Reflections on Saturday's Utah GOP confab ...
- GOP tea leaves: Convention was not tea party - Salt Lake Tribune Editorial
Ever since tea party activists knocked off incumbent U.S. Sen. Bob Bennett in the Republican state convention two years ago, one question has dominated the political buzz in the Beehive State: Can they do it again? Can they take out Sen. Orrin Hatch?
The answer came Saturday. No, they can’t. ...
- Once beleaguered Hatch now has upper hand - Matt Canham, The Salt Lake Tribune
It took no time at all for the cross hairs to shift from the abruptly ended political career of Sen. Bob Bennett to that of Utah’s longest-serving member of Congress.
But tea party Republicans have found it far more difficult to bring down Sen. Orrin Hatch, though he’s not out of electoral danger just yet. ...
- Hatch versus Liljenquist - Ogden Standard-Examiner Editorial
... We have a suggestion for both campaigns -- accentuate the positives of your candidate and drop the ubiquitous SuperPAC TV ads slamming your opponent. If we have to deal with barrage of negative ads telling us how awful candidate Hatch is or candidate Liljenquist is, it's going to be a long two-plus months until the primary. ...
- Hatching a primary - Stephen Moore, The Wall Street Journal
... Mr. Hatch, who is 78, isn't as liberal as fellow Republicans like Sen. Olympia Snowe of Maine or Arlen Specter, the former senator from Pennsylvania. He has been a sponsor of the balanced budget amendment, the line item veto and a flat tax. Still, conservatives complain that Mr. Hatch has been in Washington too long and has crossed the aisle too often to cut deals with Democrats like the late Ted Kennedy. Matt Kibbe of FreedomWorks, a conservative advocacy group, complains that Mr. Hatch "supported the S-chip bill, creation of the Department of Education, TARP, Medicare prescription drugs and the Alaska Bridge to Nowhere." He also says that challenging Mr. Hatch "sends a message to all Republicans in the Senate with a liberal voting record." ...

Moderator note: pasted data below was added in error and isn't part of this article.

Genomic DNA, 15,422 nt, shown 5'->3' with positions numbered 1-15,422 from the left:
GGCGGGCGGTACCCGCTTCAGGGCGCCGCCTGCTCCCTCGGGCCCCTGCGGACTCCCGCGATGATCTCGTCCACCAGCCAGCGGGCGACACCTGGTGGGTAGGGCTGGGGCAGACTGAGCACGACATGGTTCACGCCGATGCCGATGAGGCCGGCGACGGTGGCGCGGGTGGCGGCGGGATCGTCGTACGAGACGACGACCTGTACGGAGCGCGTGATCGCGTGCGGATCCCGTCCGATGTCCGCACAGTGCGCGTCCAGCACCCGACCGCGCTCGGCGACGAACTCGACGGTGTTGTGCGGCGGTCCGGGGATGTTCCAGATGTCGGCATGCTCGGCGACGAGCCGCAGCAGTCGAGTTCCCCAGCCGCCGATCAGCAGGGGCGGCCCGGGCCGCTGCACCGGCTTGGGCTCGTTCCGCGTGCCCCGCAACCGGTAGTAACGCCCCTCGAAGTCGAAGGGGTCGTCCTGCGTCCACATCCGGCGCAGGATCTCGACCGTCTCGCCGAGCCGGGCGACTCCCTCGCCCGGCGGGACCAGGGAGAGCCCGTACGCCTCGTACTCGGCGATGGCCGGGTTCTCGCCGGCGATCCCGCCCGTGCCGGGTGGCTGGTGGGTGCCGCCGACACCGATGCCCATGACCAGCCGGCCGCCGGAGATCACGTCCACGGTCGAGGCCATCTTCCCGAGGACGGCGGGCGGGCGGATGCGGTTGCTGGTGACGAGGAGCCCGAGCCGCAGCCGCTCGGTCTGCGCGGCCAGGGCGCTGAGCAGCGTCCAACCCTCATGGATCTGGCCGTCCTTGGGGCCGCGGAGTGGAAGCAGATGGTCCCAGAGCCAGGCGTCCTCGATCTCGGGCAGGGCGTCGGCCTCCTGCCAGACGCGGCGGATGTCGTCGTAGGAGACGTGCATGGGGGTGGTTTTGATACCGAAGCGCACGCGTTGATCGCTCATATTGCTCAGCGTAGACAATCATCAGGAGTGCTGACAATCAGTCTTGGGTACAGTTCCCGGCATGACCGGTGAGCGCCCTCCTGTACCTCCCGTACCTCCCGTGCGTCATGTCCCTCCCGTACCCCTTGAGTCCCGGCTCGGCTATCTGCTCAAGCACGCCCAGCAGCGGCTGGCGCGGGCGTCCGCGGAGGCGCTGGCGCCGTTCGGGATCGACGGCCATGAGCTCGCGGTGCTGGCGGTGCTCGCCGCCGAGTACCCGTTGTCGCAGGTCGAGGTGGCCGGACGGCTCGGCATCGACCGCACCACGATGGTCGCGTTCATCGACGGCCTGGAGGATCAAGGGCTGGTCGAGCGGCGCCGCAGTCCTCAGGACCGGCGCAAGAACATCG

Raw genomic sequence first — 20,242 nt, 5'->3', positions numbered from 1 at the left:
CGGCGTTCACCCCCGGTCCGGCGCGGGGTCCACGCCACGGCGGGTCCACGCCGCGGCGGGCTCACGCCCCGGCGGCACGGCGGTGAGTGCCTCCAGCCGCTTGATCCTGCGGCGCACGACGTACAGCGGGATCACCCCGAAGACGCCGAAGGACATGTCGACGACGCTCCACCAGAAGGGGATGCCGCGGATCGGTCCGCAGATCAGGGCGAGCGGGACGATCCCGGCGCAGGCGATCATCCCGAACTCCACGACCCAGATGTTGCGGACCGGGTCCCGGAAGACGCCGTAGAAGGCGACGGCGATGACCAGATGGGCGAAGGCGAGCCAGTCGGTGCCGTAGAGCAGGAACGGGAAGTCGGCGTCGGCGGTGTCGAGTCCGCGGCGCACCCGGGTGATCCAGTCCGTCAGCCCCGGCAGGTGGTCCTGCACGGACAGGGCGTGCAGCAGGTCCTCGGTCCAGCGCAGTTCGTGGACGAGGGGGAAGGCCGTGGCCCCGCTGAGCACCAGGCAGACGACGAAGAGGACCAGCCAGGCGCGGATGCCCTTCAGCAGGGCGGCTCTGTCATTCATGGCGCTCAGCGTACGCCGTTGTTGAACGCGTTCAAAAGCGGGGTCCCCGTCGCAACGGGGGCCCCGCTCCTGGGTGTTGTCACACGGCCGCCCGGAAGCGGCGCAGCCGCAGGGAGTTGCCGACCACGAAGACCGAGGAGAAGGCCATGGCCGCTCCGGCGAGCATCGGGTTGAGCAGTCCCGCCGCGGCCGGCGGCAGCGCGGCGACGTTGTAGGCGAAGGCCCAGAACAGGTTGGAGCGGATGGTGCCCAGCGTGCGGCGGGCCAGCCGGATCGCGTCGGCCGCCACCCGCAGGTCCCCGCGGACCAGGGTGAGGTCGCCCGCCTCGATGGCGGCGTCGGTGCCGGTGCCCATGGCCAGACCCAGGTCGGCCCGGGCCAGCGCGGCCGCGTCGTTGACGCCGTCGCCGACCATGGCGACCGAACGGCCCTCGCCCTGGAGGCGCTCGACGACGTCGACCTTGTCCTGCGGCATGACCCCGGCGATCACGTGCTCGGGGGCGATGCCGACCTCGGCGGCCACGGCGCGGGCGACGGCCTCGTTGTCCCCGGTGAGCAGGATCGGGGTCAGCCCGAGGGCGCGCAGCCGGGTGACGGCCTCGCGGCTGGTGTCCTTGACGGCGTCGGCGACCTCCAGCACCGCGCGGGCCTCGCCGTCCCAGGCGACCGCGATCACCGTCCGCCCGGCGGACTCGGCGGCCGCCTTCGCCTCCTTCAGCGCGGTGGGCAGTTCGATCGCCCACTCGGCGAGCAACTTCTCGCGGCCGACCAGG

- GOP convention: E-Votes and secrecy - Provo Daily Herald Editorial
... Apart from the politics, though, the centerpiece of the event was a new electronic voting system that delivered results of the many delegate votes -- thousands in each round -- in minutes. ...
... If anything, Utah should take this success as encouragement for the wider study of electronic voting that was approved by the legislature ... Eventually (and not too far down the road) e-voting could reach primary and general elections, assuming that the obvious questions about security can be answered satisfactorily.
We believe they can be. ...
- Civil tone of Utah's conventions should be new political tradition - Deseret News Editorial
... A mix of opinions does not necessarily have to result in rancorous arguments. With a few exceptions, civility seemed to rule last weekend. We hope this marks the start of a tradition. ...
- All That Utah Jazz - Charles P. Pierce, Esquire
There were big doings in Utah over the weekend. First of all, the increasingly cranky Orrin Hatch has himself a primary to run in for the first time since the wagons rolled into Zion. His opponent, backed by the delightful gang over at FreedomWorks, is a former state senator named Dan Liljenquist, who seems to have little going for him except for the fact that he is not that career Sorosite liberal communist Orrin Hatch. ... [Interesting stuff about Mia Love here, too.]
- Exorcising Orrin Hatch - Marty Kaplan, The Huffington Post
[Somebody still hasn't forgiven Hatch for the Anita Hill hearings.]
- Orrin Hatch gets a primary - David Weigel, Slate
The Tea Party movement is alive in Utah. With representatives from FreedomWorks in the audience, delegates at the Utah Republican Convention managed to force Sen. Orrin Hatch into a June 26 primary. ...
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